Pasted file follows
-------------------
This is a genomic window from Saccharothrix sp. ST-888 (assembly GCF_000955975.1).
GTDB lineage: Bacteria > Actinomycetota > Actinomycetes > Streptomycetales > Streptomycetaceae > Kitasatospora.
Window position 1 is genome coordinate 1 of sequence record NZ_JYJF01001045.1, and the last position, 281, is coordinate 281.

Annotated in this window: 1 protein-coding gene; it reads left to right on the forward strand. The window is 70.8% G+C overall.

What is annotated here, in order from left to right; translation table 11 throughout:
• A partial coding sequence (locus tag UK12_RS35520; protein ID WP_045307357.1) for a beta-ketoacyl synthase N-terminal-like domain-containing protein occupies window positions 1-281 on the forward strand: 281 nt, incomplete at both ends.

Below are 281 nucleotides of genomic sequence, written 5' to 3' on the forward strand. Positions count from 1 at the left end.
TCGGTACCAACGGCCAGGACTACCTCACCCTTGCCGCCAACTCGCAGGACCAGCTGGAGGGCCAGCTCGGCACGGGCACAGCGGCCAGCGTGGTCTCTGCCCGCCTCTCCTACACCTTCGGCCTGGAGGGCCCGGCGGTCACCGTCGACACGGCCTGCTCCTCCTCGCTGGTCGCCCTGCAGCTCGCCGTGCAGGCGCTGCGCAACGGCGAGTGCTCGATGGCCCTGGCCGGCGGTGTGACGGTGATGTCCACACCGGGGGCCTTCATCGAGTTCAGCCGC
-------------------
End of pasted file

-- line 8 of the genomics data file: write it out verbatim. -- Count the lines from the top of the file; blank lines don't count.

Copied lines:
TCGGTACCAACGGCCAGGACTACCTCACCCTTGCCGCCAACTCGCAGGACCAGCTGGAGGGCCAGCTCGGCACGGGCACAGCGGCCAGCGTGGTCTCTGCCCGCCTCTCCTACACCTTCGGCCTGGAGGGCCCGGCGGTCACCGTCGACACGGCCTGCTCCTCCTCGCTGGTCGCCCTGCAGCTCGCCGTGCAGGCGCTGCGCAACGGCGAGTGCTCGATGGCCCTGGCCGGCGGTGTGACGGTGATGTCCACACCGGGGGCCTTCATCGAGTTCAGCCGC